Kihansi Spray Toad
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The Kihansi spray toad has very specific habitat requirements. Their preferred habitat is dominated by moss-covered rocks and mossy vegetation. This toad is endemic to the Kihansi Falls of the Kihansi River Gorge in the Udzungwa Mountains of eastern Tanzania.
An ovoviviparous species, the Kihansi spray toad gives birth to live young, bypassing the tadpole stage. The and little toadlets are usually about five millimetres in length.
The lifespan of the Kihansi spray toad in the wild is unknown, but in captivity they have been recorded live about three years.
The Kihansi spray toad is a diurnal species and feeds on small insects, including flies and fly larvae. It also eats some mites and springtails. In captivity, the Kihansi spray toad has been known to feign death or eject water from its bladder when disturbed.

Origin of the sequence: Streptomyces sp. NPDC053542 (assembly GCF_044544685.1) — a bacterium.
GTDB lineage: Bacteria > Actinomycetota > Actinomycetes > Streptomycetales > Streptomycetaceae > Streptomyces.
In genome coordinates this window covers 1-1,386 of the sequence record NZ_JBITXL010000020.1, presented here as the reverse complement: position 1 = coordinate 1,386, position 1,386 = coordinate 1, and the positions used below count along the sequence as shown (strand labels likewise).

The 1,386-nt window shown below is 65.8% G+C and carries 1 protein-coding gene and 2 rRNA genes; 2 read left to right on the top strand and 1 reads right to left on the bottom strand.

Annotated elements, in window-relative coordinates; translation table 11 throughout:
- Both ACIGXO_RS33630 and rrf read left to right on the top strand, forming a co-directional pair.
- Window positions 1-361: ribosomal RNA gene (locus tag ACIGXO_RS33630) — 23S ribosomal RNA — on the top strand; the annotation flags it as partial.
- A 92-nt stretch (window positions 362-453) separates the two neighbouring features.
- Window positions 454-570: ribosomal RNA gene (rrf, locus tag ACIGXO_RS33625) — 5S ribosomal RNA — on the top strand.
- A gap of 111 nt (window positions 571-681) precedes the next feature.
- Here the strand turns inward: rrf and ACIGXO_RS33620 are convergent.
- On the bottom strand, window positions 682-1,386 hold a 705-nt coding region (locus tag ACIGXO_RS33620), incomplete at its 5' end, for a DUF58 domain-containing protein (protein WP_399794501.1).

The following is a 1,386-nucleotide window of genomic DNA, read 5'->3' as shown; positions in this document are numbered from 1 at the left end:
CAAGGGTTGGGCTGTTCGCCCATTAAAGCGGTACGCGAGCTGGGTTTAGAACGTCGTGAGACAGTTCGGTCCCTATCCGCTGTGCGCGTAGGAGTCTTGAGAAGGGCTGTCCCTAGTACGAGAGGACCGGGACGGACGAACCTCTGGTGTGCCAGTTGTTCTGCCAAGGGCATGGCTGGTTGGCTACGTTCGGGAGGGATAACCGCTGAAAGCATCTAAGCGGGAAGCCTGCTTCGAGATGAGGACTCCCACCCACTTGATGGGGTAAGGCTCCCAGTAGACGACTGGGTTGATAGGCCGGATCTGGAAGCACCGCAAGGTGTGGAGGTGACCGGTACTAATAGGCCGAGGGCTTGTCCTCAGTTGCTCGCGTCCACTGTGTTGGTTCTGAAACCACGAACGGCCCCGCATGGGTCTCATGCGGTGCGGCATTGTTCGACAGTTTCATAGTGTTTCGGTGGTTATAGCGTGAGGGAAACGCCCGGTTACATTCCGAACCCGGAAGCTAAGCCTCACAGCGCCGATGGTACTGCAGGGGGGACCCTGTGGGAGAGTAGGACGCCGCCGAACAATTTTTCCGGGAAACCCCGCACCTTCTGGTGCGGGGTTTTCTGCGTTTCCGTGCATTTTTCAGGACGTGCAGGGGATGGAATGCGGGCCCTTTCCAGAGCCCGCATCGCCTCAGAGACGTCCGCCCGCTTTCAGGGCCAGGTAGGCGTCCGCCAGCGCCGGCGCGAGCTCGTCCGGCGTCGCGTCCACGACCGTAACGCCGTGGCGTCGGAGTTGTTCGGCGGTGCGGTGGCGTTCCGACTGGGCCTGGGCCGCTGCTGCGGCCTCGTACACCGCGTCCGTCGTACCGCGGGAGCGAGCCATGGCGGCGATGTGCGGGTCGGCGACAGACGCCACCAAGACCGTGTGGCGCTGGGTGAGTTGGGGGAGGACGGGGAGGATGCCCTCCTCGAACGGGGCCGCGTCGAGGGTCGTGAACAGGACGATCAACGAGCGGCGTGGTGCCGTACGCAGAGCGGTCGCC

The Kihansi spray toad is currently categorized as "extinct in the wild" by the International Union for Conservation of Nature (IUCN), though the species persists in captive breeding populations.
A tiny toad of just two centimeters in length.
In captivity, the Kihansi spray toad has been known to feign death or eject water from its bladder when disturbed.
This toad does not have a tadpole stage. The female gives birth to live toadlets.
Why are they Endangered?
The extinction in the wild of the Kihansi spray toad was mainly due to habitat loss following the construction of Kihansi Dam in 1999, which reduced the amount of water coming down from the waterfall into the gorge by 90 percent. This led to the spray toad's microhabitat being compromised, as it reduced the amount of water spray, which the toads were reliant on.
The Kihansi spray toad has been the subject of intensive conservation measures and has now been successfully reintroduced to the wild—more than 2,400 toads were successfully released in the wild. This is the first time that an amphibian that was extinct in the wild has been returned to its native habitat.